Besides the physical training required to successfully complete his Holman Prize goal, Red also had to navigate logistics, such as planning a practice climbing trip to Sardinia, finding a videographer to film the triathlon, getting the tandem bike from London to Scotland and more. “Being the CEO of my own project is something that I never really expected to do,” he admits. “That is a very difficult challenge but also immensely enjoyable and character-building. I feel a genuine sense of achievement and personal growth that has resulted from being awarded a Holman Prize.”

Red has always loved climbing, spending his teenage years climbing in the Welsh mountains in Wales. When he was 20, he was diagnosed with Retinitis Pigmentosa, a progressive condition that eventually causes blindness. As Red’s vision continued changing, he became depressed and stopped climbing. More than twenty years later, Red, now a father and journalist, had learned blindness skills. His passion for climbing was reignited at a birthday party for his daughter at a climbing gym. He decided it was time to learn to climb as a blind man.

In 2013, Red became the first blind man to climb the Old Man of Hoy, another sea stack in Scotland. Red declares that was “a personal achievement.” Successfully climbing Am Buachaille was different, however, because of the scope of the Holman Prize as a worldwide competition. Red remarks that the Holman Prize demonstrates to everyone “what blind people can achieve with the right support and determination.”

Red sitting on a rocky beach at Sandwood Bay, on the far north-west coast of mainland Scotland, with Am Buachaille towering behind him.
Red sitting on a rocky beach at Sandwood Bay, on the far north-west coast of mainland Scotland, with Am Buachaille towering behind him.

Going forward, Red will include his Holman Prize experience in the presentations he gives about being a blind climber, but more importantly, he will encourage other blind people to apply for the Holman Prize. From applying for the prize, to winning it, to carrying it out, Red views the Holman Prize as “a journey of self-discovery.” Listen to Red talk about his harrowing adventure here. Red’s experience will be documented in a forthcoming audio-described documentary of his “Extreme Triathlon” full of Red’s humor and outrageous Scottish scenery, called Shared Vision.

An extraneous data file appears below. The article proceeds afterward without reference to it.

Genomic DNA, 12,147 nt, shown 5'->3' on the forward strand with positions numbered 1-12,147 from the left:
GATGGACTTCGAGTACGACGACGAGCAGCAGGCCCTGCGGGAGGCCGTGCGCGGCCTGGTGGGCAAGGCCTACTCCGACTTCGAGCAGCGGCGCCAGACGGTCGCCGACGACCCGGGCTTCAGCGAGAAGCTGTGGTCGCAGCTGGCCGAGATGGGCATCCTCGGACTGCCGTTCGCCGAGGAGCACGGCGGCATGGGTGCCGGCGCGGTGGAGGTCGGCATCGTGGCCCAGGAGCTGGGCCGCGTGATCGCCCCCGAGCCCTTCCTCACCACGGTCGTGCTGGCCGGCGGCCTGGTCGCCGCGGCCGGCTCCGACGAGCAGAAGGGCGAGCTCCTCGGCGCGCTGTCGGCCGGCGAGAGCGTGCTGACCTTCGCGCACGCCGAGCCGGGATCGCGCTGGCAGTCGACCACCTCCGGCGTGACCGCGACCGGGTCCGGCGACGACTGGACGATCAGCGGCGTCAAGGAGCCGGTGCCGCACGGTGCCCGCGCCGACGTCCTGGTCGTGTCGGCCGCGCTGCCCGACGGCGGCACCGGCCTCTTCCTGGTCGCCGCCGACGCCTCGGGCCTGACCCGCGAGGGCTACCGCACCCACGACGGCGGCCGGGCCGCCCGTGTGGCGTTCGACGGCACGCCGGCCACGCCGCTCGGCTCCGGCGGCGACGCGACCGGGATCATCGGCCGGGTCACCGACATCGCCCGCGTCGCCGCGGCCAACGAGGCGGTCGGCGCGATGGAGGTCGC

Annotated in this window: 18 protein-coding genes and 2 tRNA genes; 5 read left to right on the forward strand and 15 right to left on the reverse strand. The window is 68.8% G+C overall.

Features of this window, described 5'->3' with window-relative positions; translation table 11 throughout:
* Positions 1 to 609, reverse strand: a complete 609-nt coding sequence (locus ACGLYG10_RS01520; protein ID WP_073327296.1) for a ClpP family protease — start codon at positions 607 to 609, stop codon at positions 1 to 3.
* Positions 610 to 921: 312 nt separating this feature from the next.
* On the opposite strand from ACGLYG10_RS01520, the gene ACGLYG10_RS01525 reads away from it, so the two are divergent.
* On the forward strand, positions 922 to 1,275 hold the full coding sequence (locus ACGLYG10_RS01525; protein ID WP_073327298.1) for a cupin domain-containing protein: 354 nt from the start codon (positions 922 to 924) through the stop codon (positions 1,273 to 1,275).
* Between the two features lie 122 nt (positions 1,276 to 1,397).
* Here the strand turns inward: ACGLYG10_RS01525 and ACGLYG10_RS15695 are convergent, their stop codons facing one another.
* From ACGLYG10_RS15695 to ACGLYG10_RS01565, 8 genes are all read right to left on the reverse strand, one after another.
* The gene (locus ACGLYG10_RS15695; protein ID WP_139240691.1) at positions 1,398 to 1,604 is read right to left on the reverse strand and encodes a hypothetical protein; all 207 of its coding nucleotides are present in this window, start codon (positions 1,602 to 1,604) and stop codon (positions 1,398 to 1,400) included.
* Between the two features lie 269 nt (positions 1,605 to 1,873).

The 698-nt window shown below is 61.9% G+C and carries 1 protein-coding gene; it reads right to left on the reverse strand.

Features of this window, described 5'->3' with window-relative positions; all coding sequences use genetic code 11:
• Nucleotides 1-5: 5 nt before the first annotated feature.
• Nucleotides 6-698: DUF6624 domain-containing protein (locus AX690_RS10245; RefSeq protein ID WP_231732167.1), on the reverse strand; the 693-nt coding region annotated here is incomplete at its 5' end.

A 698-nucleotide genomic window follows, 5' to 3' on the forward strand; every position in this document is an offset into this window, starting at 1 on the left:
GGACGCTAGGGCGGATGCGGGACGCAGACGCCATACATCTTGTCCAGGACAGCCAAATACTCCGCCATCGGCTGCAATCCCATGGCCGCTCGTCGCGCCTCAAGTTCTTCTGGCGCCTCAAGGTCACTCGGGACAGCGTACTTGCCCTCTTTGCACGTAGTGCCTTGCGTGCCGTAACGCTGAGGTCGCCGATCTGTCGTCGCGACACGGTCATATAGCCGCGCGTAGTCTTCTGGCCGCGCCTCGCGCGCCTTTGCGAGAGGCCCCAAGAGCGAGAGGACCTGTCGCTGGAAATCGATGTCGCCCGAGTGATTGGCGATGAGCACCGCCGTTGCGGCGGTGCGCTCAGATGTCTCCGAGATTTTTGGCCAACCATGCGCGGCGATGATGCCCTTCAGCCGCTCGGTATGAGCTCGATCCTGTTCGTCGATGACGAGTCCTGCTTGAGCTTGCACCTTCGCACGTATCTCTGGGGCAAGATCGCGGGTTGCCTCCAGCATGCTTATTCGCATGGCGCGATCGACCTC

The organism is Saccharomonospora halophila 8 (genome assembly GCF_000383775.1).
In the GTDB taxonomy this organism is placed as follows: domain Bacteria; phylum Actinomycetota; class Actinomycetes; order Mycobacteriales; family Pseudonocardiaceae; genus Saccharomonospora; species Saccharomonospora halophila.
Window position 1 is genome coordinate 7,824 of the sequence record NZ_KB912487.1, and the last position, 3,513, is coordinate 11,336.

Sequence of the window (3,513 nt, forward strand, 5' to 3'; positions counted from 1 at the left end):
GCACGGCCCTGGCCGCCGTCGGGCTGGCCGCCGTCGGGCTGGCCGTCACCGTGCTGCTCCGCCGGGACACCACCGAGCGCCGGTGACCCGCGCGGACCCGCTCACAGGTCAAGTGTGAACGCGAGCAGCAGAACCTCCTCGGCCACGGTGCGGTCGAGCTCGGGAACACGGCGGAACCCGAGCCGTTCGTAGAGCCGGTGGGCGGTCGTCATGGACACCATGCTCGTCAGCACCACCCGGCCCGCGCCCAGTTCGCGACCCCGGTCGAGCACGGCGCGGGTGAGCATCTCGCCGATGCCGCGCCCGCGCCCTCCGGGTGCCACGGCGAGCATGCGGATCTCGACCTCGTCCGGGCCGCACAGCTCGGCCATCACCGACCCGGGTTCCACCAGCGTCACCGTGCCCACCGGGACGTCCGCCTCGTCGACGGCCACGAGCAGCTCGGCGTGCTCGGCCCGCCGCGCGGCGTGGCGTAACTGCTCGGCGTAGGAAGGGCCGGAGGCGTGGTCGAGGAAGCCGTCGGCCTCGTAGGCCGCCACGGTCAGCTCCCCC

Do you have Holman Prize aspirations? Holman Prize submissions open in January 2020. For more information about the Holman Prize, visit HolmanPrize.org.

Meet LightHouse Access Technology Specialist Amy Mason

The Lighthouse Access Technology Department offers up-to-date training in the latest accessible methods. Meet Amy Mason, one of our Access Technology Specialists, who trains students who are blind or have low vision on ways to make their phone, computer or other devices easier and more comfortable to use.

Amy began her journey with access technology while in high school in Cedar Bluffs, Nebraska, when her vision was changing. At first, she learned to use a rudimentary screen magnifier, then she moved on to using the popular screen reader, JAWS. But in college, although she used a computer, she had no idea how to set one up and did not keep up with newer versions of Microsoft Windows.

After getting her Bachelor’s degree, she continued her education at South East Community College in Lincoln, Nebraska, focusing on computer networking. She also taught computers to kids during the summer. It was important to her that her students learn not just how to use a computer but how to problem solve when their computer didn’t work. One of her teaching tricks was to unplug all the computers and disconnect the cables in the classroom. Her students were required to put them together before class, including troubleshooting if something wasn’t working. For example, if their computer wasn’t making sound, even with the cable for sound plugged in, Amy would prompt them with questions like, “Did you plug the auxiliary cable back into the right place?”

Amy has brought her sound techniques for getting students to problem-solve and explore to LightHouse. “It’s okay to try things,” she says. “It’s a lot like exploring a new neighborhood or cooking a new dish. You have to learn new skills, new information, and new landmarks, but a lot of your key concepts stay the same.” When students encounter something unfamiliar while using technology, Amy encourages them to apply the skills they’ve already learned and problem-solve.

Amy’s experiences have informed her teaching strategies. She relates how when she was growing up, her father brought a computer home with several tutorials, including one that taught computer basics. One sentence really stood out as she was going through the tutorial: “The computer is no more intelligent than a toaster.” Now, in explaining her approach to teaching, Amy uses the metaphor of a toaster to help her students understand the basic functions of a computer. “What you’re doing with a computer at its most basic level is no more complex than what you’re doing with a toaster,” she states, with amusement. “With a computer, you’re giving input, with a toaster, you’re giving it bread. Then you add in variables, such as ‘I want this input to be put out in this format’, or ‘I want the bread to be medium dark’. Then you execute the program. If you’re using the computer, you might get a spreadsheet. If you’re using a toaster, you get toast.”